Compliance to PESA Act Compliance to PESA Act

Legislations (Select State for Compliance Details) Legislations (Select State for Compliance Details)

Legislation

Background of PESA, 1996

The Constitution (Seventy-Third Amendment) Act, 1992, which came into force w.e.f. 24th April, 1993, inserted Part IX in the Constitution of India and accorded Panchayats a Constitutional status as institutions of local self-governance for rural India. 

 

Article 243M (1) of the Constitution exempts Scheduled Areas and tribal areas referred to in Clause (1) and (2) of article 244 from application of the provisions of Part IX of the Constitution.  However, article 243M (4) (b) empowers the Parliament to legislate and extend the provisions of Part IX to Scheduled Areas and tribal areas referred to in clause (1), subject to such exceptions and modifications as may be specified in such law and no such law shall be deemed to be an amendment of the Constitution for the purpose of article 368. 

 

Scheduled Areas in India are predominantly inhabited by the tribal population who have been managing their natural resources and governing social, economic and political life in their habitat through a well-knit system of ancient customs and practices.  In the era of this unprecedented social change, the imperative need was felt to usher the tribals in the mainstream of development efforts without disturbing or destroying their cultural identity and socio-economic milieu to meet this challenge. 

 

The Fifth Schedule of the Constitution deals with the administration and control of Scheduled Areas as well as of Scheduled Tribes residing in any State other than the States of Assam, Meghalaya, Tripura and Mizoram. 

Bhuria Committee

To achieve this objective, the Government of India constituted a Committee under the chairmanship of Shri Dilip Singh Bhuria in 1994, popularly called “Bhuria Committee” to examine various dimensions of self-rule for tribals, the constitutional requirements and to make recommendations for extending the provisions of Part IX of the Constitution to the Scheduled Areas. Important recommendations of Bhuria Committee, inter alia, included:

  1. The Gram Sabha at the hamlet/village level should exercise traditional functions such as management of land, forest, water and air.
  2. States should consider reorganisation of the boundaries based on ethnic, demographic and geographic considerations.
  3. Tribal aspirations can be satisfied if tribal regions are conferred sub-state status. Grant of autonomous district council status for districts in central Indian tribal tracts will be in the nature of sub-federalism.
  4. The basic lacunae in the Land Acquisition Act have
  5. The schemes should pre-eminently be related to participative democracy, particularly at the grassroots and district levels.
  6. to be removed. The consent of the local village community should be obligatory. The rehabilitation package should be operated with the consent of the local village community. Viable and acceptable package of livelihood should be offered as a means of rehabilitation to the affected families.
  7. The lower functionaries of departments/government servants posted in the autonomous districts should be under the control of the district councils.
  8. The tribal community should be regarded as in command of the economic resources. The districts and other councils should make appropriate laws for regulation of land and other resources for industries.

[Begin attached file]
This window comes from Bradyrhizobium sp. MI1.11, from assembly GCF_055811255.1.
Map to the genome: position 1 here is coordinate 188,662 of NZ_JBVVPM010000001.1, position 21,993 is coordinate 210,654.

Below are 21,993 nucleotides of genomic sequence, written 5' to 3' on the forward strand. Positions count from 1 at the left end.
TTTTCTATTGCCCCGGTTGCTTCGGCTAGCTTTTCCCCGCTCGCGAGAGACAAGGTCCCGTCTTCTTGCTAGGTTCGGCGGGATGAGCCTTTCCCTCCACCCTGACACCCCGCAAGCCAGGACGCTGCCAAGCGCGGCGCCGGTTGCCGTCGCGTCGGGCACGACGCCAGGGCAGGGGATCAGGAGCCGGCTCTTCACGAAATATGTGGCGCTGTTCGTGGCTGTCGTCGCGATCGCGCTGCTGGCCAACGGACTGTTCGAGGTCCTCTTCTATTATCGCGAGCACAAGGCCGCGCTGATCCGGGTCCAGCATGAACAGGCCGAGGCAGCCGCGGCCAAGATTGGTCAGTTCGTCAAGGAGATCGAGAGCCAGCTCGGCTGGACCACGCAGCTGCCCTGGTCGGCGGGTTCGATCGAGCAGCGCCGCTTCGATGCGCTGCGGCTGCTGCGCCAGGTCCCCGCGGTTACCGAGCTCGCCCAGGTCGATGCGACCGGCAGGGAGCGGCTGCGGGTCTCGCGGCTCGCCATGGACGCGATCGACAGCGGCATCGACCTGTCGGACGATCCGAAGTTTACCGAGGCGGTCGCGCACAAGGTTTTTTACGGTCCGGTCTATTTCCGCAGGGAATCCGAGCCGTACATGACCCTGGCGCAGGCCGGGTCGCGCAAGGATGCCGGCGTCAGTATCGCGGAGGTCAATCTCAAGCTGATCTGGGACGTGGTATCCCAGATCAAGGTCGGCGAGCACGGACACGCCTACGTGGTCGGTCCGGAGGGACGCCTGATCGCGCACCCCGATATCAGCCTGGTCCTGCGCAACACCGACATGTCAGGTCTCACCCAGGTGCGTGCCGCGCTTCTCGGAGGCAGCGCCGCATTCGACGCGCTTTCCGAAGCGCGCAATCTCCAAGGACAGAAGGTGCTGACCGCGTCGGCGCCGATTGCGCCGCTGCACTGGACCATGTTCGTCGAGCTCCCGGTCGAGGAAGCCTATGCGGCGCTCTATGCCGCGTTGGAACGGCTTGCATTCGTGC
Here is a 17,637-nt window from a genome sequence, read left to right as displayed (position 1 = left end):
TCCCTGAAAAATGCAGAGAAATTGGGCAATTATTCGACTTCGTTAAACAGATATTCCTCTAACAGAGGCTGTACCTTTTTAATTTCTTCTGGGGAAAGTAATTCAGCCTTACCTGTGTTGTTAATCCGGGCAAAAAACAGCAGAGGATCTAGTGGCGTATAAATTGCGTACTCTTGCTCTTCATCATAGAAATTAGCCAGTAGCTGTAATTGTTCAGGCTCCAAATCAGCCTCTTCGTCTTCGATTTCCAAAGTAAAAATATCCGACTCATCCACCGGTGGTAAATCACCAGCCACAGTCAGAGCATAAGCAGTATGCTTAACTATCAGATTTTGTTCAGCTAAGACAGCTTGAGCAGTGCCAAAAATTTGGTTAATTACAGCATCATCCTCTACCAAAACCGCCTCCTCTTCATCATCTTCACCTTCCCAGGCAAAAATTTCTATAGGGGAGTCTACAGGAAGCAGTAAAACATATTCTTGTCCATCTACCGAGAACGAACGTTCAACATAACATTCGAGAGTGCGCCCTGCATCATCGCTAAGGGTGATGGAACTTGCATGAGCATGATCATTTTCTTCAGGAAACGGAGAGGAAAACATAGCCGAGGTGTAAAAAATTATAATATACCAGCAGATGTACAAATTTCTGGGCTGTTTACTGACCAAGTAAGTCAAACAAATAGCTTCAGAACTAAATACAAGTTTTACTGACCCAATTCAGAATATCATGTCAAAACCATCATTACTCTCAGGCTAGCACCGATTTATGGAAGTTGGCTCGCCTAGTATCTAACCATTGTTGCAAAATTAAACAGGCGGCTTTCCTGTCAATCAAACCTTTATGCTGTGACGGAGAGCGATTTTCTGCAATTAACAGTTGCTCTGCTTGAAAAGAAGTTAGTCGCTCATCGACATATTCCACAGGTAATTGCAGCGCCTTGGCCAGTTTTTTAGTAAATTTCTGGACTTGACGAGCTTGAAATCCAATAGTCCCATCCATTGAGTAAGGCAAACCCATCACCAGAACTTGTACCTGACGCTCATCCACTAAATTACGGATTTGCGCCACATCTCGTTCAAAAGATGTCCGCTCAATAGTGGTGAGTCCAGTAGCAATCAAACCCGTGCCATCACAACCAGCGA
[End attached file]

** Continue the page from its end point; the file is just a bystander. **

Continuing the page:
PESA, 1996

On the basis of report of Bhuria Committee submitted in 1995, the Parliament enacted the Provisions of the Panchayats (Extension to the Scheduled Areas) (PESA) Act, 1996 for its applicability to Fifth Schedule Areas as per article 243M of the Constitution.

Salient Features of the PESA Act

  • Every village shall have its own Gram Sabha. A village may consist of one or more habitations or hamlets comprising a community and managing its affairs in accordance with traditions and customs [Sec 4 (b) and Sec 4(c)].
  • Gram Sabha is “competent” to safeguard and preserve the

    • traditions and customs of the people, and their cultural identity,
    • community resources, and
    • customary mode of dispute resolution [Sec 4(d)]
  • Gram Sabha has mandatory executive functions to

    • approve plans, programmes and projects for social and economic development [Sec 4(e) (i)]
    • identify persons as beneficiaries under the poverty alleviation and otherProgrammes [Sec 4(e) (ii)]

    • issue a certificate of utilisation of funds by the Panchayat for the plans; programmes and projects referred to in clause (e) above ;[Sec 4(f)]

  • Powers exclusive to Gram Sabha/Panchayat at appropriate level

    • right to mandatory consultation in land acquisition, resettlement and rehabilitation of displaced persons  [Sec. 4(i)] 
    • Panchayat at an appropriate level is entrusted with planning and management  of minor water bodies [Sec. 4(j)]
    • Mandatory recommendations by Gram Sabha or Panchayat at appropriate level for prospective licenses/lease, concessions for mines and minerals  [Sec. 4(k), (l)]
  • Powers endowed to Gram Sabha and Panchayat at appropriate level to

    • regulate sale/consumption of intoxicants      [Sec. 4 (m) (i)]
    • ownership of minor forest produce         [Sec. 4 (m)(v)]
    • prevent land alienation and restore alienated land  [Sec. 4(m) (iii)]
    • manage village markets  [Sec.4 (m)(iv)]
    • control over money lending to STs     [Sec.4 (m)(v)]
    • 'control over institutions and functionaries in social sector, local plans including Tribal sub plans and resources [Sec. 4(m)(vi)(vii)]       

PESA, 1996 can be accessed here